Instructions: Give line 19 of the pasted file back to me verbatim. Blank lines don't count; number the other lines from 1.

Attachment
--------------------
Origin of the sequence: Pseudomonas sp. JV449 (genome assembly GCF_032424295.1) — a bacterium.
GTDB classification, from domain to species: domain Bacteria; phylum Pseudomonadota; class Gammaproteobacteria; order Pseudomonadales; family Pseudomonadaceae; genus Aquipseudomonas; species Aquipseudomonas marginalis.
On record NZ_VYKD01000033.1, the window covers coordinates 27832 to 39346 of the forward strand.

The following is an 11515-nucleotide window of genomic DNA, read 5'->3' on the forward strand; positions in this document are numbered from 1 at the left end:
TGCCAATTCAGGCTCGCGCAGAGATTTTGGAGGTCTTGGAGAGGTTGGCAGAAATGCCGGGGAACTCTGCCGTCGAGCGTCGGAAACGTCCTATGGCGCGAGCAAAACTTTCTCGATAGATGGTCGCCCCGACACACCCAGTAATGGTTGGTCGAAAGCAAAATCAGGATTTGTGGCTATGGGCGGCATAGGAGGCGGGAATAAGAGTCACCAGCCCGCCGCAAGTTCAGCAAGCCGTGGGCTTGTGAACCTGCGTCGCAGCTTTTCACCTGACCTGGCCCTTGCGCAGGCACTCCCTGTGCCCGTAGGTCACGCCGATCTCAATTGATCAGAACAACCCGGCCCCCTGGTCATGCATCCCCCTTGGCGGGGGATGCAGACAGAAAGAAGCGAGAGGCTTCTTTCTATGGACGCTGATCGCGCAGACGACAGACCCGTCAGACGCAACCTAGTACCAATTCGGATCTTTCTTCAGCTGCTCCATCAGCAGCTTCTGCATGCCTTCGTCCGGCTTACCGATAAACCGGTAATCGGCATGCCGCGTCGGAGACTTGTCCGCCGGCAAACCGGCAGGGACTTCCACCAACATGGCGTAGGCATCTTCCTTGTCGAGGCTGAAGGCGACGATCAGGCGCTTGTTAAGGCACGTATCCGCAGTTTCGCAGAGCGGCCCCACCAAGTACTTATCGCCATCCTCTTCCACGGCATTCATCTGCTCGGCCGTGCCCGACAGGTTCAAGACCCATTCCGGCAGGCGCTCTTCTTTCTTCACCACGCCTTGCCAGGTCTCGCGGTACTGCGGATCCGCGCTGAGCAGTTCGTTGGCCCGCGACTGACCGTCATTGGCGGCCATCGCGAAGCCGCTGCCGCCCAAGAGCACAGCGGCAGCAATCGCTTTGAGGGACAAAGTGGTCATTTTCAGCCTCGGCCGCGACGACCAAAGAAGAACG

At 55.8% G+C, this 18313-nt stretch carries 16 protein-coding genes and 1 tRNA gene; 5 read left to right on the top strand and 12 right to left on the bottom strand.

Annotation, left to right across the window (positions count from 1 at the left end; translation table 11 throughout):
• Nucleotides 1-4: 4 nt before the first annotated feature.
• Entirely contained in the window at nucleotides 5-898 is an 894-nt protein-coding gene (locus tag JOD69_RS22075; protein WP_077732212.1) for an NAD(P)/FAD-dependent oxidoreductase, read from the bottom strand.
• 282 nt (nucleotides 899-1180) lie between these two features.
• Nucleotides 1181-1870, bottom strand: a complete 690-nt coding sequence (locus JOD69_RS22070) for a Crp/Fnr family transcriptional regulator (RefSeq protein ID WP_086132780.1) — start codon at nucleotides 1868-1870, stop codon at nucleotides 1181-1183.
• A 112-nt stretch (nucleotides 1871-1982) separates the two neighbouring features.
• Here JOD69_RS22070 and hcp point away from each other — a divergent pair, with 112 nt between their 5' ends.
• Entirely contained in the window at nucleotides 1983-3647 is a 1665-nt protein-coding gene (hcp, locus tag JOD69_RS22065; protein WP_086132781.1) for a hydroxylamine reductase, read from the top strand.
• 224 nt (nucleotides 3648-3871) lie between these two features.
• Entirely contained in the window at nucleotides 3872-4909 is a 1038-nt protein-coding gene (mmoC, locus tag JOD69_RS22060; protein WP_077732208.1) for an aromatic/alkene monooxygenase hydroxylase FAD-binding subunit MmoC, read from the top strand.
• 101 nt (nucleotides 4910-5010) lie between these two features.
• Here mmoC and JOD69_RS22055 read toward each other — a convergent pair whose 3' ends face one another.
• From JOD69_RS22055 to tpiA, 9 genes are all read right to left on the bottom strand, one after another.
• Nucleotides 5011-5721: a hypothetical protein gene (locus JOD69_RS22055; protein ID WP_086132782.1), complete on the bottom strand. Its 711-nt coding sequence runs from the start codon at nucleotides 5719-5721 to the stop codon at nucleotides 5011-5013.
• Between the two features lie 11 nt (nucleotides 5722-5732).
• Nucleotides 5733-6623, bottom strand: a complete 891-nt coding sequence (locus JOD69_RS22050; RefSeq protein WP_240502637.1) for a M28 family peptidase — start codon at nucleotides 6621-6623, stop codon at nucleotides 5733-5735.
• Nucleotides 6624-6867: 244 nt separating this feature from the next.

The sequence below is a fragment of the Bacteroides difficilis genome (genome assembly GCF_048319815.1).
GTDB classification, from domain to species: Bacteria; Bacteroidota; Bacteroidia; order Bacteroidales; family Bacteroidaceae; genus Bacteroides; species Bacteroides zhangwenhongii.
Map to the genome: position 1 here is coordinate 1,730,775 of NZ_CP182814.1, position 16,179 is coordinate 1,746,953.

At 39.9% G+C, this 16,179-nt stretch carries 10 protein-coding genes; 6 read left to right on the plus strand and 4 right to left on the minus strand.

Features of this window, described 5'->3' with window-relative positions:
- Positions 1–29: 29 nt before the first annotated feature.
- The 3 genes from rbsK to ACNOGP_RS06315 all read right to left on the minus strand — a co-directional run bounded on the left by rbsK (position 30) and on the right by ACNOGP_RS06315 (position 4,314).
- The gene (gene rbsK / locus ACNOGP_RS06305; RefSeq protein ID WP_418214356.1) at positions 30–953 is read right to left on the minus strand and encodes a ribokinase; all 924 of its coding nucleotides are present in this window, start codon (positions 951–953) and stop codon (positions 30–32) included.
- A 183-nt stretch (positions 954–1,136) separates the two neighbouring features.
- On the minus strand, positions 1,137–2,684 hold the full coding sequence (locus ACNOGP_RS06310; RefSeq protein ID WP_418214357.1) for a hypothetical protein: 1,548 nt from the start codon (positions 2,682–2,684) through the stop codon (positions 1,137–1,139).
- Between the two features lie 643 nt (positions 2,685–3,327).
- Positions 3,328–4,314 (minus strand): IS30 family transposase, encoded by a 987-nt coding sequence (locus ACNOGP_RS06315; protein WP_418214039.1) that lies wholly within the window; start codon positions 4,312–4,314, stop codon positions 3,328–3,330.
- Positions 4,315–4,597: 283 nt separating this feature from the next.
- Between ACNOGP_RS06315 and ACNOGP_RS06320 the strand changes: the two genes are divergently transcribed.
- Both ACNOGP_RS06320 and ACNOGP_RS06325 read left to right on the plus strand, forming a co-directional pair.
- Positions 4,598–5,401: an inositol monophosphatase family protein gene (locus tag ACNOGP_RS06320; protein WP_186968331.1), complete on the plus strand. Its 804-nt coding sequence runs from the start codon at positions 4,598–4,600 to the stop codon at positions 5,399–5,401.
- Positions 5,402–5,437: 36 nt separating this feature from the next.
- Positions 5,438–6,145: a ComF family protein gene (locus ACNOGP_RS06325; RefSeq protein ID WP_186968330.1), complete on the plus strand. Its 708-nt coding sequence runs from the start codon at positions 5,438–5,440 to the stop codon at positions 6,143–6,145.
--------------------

• From JOD69_RS22055 to tpiA, 9 genes are all read right to left on the bottom strand, one after another.